Entering edit mode

Dear Ramon,
Thanks for your constructive post. I'm sorry my replies will have to
be too
brief.
At 01:49 AM 1/04/2004, Ramon Diaz-Uriarte wrote:
>Dear Gordon, Naomi, and BioC list,
>
>The issue of how to deal with technical replicates (such as those
obtained
>when we do dye-swaps of the same biological samples in cDNA arrays)
has come
>up in the BioC list several times. What follows is a short summary,
with
>links to mails in BioC plus some questions/comments.
>
>
>There seem to be three major ways of approaching the issue:
There is another practical approach which is to fit the technical
replicate
as a fixed effect rather than as a random effect. See Naomi's addition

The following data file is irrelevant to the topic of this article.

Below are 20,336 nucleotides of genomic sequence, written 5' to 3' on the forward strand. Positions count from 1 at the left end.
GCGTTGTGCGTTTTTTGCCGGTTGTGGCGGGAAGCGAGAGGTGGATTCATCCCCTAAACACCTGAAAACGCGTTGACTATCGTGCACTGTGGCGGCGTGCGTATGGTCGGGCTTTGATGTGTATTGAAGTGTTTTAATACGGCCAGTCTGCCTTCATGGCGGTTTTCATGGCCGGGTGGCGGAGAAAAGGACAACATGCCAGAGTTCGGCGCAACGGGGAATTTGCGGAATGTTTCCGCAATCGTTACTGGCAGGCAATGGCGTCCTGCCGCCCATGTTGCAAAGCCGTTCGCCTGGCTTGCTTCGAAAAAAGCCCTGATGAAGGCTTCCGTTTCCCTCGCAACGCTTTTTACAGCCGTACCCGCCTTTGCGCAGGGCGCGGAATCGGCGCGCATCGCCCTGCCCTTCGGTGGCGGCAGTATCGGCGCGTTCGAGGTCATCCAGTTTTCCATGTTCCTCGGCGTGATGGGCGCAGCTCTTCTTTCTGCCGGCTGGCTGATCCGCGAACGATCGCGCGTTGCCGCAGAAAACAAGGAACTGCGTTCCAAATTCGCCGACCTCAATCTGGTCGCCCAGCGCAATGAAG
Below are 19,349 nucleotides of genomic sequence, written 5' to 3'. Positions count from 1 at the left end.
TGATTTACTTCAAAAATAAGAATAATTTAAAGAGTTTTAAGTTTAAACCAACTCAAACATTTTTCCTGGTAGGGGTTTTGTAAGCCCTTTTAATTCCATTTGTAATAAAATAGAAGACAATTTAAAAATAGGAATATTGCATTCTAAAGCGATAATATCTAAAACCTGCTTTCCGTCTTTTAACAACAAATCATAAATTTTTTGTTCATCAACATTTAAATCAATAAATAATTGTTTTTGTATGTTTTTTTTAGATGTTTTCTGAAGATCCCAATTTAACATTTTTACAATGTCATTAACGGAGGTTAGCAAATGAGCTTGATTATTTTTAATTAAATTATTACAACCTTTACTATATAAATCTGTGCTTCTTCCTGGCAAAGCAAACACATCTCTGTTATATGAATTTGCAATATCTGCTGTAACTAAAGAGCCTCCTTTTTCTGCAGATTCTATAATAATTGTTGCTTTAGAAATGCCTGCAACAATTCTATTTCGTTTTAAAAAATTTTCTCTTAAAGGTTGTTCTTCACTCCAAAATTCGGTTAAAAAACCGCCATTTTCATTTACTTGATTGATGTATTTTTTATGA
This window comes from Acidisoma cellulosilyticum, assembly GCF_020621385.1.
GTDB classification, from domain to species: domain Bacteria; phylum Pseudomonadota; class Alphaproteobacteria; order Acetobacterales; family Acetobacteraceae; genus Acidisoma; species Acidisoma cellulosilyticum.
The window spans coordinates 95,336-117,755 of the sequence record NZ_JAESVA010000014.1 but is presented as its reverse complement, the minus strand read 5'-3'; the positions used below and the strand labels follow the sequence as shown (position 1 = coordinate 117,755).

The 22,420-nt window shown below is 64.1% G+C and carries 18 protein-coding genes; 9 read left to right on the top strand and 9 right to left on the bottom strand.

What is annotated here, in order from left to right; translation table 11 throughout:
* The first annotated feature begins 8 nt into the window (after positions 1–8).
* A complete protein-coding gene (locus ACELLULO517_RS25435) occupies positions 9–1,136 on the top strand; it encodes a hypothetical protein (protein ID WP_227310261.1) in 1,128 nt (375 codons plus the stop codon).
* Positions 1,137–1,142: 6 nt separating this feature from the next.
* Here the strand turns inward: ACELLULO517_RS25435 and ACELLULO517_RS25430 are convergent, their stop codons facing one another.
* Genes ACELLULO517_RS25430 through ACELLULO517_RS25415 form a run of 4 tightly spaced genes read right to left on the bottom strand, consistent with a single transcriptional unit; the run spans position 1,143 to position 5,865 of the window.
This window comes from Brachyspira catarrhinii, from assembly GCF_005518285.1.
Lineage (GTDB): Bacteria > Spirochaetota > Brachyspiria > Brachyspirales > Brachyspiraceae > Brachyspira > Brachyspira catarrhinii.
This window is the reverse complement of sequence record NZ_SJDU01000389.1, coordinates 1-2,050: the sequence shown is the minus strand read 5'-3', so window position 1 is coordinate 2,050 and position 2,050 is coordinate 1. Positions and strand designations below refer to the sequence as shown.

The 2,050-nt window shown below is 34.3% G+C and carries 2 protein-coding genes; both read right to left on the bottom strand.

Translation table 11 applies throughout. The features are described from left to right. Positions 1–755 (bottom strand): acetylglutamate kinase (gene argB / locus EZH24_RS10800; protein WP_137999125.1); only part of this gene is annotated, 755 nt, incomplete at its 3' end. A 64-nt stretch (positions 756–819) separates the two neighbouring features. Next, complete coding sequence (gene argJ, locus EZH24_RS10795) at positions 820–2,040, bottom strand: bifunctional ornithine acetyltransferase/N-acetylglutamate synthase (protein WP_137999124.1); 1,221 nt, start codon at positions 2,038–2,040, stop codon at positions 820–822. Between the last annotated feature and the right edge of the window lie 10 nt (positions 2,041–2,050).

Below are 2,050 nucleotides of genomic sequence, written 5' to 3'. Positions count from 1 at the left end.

to
the discussion summary. This works when the number of levels is not
too
large and there are a respectable number of replicates per level. It's
not
the absolutely ideal solution, but it can be good for people with the
right
sort of data who want to something here and now with existing
software.
>1. Treat the technical replicates as ordinary replicates
>*************************************************************
>E.g., Gordon Smyth in sept. 2003
>(https://www.stat.math.ethz.ch/pipermail/bioconductor/2003-September/
002405.html)
>
>However, this makes me (and Naomi Altman ---e.g.,
>https://www.stat.math.ethz.ch/pipermail/bioconductor/2003-December/00
3340.html)
>
>uneasy (tech. reps. are not independent biological reps. which leads
to the